- Look at a range of different containers. Can you find one that you think will hold: more than a litre? Less than a litre? Approximately half a litre? How many millilitres do you think each holds? Fill them with water and find a measuring jug to check how good your estimating is.
Tuesday: Converting between units
- Earlier in the year we made some memory cards to learn the relationship between different units of measure. Can you still get them all right? Can you play a pairs game with them?
- Use your Maths knowledge organiser from last term and get someone to test you on converting between different metric units.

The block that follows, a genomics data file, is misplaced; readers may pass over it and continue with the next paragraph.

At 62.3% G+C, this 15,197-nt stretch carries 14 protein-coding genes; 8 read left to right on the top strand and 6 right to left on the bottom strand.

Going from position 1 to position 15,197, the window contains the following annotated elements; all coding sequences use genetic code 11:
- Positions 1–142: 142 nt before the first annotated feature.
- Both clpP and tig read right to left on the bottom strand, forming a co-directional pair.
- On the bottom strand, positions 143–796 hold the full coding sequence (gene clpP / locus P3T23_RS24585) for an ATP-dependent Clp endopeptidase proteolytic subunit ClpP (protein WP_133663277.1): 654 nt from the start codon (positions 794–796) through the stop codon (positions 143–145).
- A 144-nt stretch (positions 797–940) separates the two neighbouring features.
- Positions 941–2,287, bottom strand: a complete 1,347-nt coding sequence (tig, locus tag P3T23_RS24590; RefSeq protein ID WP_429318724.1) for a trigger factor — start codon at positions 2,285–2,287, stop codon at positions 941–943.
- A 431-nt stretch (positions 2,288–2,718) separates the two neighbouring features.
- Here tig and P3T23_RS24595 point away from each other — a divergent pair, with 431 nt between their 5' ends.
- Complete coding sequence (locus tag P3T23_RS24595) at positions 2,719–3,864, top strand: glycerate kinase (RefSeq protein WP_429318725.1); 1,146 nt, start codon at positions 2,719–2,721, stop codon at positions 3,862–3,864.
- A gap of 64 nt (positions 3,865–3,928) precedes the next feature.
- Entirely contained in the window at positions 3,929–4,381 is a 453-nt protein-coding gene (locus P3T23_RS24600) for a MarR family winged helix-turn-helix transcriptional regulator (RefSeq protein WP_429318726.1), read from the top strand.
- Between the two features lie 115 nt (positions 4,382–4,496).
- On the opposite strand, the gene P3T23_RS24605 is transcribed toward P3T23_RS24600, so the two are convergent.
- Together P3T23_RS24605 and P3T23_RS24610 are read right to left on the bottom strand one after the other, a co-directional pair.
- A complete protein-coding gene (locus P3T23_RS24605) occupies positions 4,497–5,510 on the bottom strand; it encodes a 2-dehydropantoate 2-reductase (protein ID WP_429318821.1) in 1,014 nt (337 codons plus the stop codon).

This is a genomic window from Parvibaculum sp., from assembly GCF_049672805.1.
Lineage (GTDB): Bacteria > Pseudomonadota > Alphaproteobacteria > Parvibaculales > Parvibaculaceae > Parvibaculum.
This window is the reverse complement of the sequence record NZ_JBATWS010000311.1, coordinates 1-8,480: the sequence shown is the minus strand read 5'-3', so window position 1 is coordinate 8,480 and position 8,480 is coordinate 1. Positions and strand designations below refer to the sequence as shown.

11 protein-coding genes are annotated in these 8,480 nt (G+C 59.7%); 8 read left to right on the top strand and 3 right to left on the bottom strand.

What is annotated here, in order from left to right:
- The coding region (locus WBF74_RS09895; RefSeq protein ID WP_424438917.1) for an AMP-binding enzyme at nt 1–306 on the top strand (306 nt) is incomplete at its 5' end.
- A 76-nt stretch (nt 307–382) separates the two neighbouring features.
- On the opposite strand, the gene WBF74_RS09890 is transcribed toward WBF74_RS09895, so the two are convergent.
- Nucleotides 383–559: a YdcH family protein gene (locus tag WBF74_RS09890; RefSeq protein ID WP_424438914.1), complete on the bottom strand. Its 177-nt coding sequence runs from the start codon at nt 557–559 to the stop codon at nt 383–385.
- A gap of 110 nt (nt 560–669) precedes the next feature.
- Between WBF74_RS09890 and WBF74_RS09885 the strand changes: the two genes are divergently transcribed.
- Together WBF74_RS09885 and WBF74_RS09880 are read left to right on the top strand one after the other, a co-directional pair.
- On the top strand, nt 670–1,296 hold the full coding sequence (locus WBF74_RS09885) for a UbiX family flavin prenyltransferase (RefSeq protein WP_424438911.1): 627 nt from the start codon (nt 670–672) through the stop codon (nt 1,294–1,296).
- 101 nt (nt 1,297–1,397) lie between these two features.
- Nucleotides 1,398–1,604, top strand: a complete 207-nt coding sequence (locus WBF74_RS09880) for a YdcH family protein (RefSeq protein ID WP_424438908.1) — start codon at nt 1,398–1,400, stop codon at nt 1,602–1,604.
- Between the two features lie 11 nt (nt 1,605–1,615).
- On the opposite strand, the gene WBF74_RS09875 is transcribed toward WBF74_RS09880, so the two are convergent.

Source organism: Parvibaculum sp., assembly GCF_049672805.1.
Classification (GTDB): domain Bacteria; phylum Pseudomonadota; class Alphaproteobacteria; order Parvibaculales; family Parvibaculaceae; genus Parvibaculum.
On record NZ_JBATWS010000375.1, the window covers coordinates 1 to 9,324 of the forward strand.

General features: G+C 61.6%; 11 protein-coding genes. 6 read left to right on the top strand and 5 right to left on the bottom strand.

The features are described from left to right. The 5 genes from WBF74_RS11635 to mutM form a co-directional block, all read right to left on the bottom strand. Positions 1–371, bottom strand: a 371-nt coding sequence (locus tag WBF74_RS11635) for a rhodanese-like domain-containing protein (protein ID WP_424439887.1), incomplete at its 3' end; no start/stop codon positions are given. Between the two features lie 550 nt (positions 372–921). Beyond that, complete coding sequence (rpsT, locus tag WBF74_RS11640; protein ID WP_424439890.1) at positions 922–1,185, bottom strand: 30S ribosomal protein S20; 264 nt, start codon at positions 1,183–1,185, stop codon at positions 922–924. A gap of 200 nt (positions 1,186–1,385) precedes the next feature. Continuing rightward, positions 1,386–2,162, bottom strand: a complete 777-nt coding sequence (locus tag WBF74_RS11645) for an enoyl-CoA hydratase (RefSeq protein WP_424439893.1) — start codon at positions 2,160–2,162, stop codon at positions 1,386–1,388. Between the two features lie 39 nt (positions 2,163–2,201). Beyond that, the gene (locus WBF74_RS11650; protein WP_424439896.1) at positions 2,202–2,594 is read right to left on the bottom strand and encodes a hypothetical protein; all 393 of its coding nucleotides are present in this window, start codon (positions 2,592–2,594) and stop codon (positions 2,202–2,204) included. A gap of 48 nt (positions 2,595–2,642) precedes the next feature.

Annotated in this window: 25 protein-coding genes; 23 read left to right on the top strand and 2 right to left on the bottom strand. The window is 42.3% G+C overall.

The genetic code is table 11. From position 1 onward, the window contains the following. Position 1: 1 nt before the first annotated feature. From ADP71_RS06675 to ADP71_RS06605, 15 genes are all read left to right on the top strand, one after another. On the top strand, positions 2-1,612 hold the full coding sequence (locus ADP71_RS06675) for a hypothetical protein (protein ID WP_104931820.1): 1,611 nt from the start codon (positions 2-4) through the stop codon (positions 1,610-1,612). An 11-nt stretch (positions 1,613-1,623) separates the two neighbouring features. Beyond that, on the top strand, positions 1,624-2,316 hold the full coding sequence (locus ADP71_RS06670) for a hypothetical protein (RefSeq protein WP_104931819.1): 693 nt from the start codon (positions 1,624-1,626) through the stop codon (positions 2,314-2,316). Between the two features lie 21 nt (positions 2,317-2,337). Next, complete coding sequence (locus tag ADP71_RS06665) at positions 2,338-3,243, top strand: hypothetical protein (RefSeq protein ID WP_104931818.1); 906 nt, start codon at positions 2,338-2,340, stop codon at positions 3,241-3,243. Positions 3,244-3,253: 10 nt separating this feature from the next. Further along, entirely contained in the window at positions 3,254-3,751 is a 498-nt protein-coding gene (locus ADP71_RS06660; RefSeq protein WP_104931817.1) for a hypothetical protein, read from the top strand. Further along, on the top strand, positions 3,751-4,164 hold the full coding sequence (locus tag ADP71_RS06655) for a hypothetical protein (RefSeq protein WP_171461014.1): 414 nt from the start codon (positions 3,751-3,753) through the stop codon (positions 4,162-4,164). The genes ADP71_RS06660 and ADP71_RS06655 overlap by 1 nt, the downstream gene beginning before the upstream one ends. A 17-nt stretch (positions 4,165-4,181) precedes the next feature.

- Make a chart with headings: millimetres, centimetres & metres. Measure some different objects around your home and record them in different ways.
- Can you convert these mixed units, into both grams and decimal kilograms: a) 3 kg 400g b) 4kg 20g c) 12 kg d) 2 and quarter kilograms
Wednesday: Reading Measuring Scales
- Help with baking or cooking at home by measuring out ingredients.
- Hold a mini-olympics in the garden and measure each activity, e.g. how far can you throw a ball, what is the heaviest object you can pick up, how far high you jump, how far can you run in 30seconds?
- Practise reading measuring scales here or find more measurement games here.
Thursday: Solving Problems
- You can find printable word problems suitable for each year group below.